As we have highlighted in the last few days, the US Dollar and US equities haven’t fared too badly in the post Trump victory world. Certainly, not what a lot of commentators had predicted. However, despite the relative calm of the headline markets, it certainly hasn’t been plain sailing for all asset classes. As we eluded to yesterday
(http://us2.campaignarchive2.com/?u=c80b12e255a6756346a30dc96&id=2326df565b), a subsequent euro sell off has been one of the features. In particular the sell off in EURGBP has picked up momentum in the past 24 hours and has already continued into this morning with a key support level already been taken out. The 100 Day Moving Average of .8665 (GBPEUR equivalent 1.1541) has been breached within the last hour. Certainly telling and puts some of the immediate post June 23rd referendum levels back on the radar which wouldn’t have been believable at the start of the week. The euro has now fallen 4.5% versus the pound this week (in fact since Wednesday) whereas the likes of EURUSD has only fallen 3% since the post-election high.
The next significant market move has been US Treasuries. More than $1 trillion has been wiped off the value of bonds around the world this week as Trump’s initial speech suggested policies that have seen boosting spending and quickening inflation. Approximately global bond market index slid by $450 billion yesterday, a fourth day of declines that pushed the week’s total above $1 trillion for only the second time in two decades. The benchmark U.S. 10-year note yield has jumped 37 basis points this week up to 2.15%, with the 30 year climbing 39 basis points on Thursday.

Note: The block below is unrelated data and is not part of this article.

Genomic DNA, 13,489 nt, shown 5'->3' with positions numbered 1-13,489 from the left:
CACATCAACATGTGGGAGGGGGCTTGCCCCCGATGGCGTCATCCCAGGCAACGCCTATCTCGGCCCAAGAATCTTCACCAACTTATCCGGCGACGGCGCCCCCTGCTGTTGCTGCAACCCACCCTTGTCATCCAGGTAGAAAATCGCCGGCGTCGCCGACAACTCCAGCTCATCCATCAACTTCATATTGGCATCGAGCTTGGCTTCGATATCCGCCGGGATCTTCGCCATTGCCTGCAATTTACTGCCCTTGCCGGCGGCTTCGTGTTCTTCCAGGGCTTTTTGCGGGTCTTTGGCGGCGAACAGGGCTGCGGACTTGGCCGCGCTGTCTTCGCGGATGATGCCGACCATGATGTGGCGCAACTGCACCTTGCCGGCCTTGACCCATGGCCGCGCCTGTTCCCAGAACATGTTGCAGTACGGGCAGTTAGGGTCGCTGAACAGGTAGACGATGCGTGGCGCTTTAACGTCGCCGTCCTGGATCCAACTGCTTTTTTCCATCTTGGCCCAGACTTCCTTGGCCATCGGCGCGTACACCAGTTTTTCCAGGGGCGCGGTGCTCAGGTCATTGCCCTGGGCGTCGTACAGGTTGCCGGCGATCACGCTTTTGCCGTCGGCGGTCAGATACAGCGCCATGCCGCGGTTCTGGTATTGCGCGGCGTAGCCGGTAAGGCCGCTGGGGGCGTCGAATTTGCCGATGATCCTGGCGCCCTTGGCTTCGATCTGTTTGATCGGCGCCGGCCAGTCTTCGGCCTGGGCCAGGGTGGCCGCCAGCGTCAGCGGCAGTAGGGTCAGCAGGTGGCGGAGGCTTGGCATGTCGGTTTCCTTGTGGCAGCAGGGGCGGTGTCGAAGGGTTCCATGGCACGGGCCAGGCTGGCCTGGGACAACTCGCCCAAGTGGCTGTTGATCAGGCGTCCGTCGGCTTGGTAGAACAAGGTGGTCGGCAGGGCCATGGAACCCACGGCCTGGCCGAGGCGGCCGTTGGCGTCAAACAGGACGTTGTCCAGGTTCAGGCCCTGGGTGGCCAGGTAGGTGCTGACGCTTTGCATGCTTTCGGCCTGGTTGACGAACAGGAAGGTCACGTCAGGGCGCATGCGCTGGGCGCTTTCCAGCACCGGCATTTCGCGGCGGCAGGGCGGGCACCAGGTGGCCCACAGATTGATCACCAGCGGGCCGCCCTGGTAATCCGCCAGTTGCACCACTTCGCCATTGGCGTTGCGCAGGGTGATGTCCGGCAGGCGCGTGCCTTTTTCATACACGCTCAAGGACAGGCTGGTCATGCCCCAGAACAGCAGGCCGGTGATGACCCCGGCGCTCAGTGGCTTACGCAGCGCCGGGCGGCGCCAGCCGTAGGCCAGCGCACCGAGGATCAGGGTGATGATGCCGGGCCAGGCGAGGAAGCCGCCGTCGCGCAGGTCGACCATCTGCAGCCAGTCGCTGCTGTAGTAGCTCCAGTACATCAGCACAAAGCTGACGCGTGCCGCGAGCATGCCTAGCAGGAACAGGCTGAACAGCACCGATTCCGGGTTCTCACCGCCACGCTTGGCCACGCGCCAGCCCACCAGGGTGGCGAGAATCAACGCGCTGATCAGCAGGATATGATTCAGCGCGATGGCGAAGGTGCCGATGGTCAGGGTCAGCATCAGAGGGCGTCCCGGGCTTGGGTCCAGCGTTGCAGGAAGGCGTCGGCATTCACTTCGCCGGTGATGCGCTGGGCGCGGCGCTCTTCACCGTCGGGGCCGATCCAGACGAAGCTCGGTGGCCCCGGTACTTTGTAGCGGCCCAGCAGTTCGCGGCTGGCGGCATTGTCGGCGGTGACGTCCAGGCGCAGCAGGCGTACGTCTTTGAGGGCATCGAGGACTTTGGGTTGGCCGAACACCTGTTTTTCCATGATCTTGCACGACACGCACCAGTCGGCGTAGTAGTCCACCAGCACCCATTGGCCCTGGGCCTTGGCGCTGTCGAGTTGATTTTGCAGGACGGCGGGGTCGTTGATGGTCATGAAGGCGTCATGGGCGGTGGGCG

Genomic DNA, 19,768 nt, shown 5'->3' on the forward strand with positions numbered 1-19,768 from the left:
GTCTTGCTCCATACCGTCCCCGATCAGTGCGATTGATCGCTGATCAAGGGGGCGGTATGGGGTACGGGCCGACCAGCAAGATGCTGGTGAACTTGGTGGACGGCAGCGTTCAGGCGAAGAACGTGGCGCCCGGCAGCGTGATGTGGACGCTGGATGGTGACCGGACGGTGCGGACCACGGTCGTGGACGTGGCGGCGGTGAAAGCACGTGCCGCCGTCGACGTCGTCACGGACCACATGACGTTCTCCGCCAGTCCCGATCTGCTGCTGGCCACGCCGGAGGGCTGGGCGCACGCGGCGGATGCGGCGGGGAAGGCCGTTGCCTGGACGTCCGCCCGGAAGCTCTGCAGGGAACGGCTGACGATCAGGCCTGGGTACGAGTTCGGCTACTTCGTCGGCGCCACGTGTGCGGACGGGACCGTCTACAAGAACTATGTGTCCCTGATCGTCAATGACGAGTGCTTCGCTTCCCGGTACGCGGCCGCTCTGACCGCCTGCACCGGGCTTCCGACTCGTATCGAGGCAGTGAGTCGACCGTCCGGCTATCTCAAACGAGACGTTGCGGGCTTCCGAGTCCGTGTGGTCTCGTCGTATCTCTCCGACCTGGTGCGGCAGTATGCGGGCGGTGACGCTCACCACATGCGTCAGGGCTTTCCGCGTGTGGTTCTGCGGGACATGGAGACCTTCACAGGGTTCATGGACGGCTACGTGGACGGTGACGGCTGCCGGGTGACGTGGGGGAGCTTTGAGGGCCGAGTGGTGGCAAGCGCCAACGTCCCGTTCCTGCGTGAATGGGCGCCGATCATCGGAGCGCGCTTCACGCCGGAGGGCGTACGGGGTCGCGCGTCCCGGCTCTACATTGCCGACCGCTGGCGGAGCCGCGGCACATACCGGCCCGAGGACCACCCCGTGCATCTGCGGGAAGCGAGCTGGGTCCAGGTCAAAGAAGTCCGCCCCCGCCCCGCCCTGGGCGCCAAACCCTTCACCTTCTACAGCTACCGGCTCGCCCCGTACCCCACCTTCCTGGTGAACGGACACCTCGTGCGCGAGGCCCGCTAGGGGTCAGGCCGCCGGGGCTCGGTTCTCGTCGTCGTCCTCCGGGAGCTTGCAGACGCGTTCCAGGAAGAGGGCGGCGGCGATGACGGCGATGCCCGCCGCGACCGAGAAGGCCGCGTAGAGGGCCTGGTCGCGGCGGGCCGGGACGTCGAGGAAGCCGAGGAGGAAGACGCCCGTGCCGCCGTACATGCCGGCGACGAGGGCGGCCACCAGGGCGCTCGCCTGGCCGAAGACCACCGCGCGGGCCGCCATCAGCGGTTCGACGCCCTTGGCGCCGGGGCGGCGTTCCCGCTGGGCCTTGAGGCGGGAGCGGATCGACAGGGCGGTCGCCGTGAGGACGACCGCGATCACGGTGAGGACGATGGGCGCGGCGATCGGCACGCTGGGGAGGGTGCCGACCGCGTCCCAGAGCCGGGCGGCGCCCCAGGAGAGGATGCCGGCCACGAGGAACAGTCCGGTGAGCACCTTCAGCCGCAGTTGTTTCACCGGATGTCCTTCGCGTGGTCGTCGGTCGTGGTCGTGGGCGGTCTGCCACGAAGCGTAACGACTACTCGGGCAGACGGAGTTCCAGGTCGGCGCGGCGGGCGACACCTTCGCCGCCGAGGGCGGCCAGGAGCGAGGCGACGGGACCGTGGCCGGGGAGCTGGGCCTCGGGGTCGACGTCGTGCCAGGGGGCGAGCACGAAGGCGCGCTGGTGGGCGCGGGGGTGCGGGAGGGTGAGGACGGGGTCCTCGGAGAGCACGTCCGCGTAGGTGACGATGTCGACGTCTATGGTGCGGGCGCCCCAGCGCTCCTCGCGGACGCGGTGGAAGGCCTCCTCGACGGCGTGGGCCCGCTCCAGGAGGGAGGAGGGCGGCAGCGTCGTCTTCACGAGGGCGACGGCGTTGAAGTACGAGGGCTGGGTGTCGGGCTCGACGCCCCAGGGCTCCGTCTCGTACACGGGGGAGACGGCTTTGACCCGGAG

The other development and also in response to the above developments in the US treasury market has been a sell off in emerging markets. Trump’s pledge to restrict imports and add fiscal stimulus has seen an emerging market currencies fall with rumoured central bank intervention from India and Indonesia. On the equity from front the MSCI Emerging Markets Index dropped 2 percent. For example, the Jakarta Composite Index tumbled by the most in a year and the Philippine Stock Exchange Index had its biggest loss since January. Shares also declined in Russia, South Africa and Turkey, while benchmarks in Argentina, Mexico and Brazil plunged more than 3 percent. With a potential rate hike by the Fed still on the cards, expect a continuation of this trend with further pressures on emerging markets.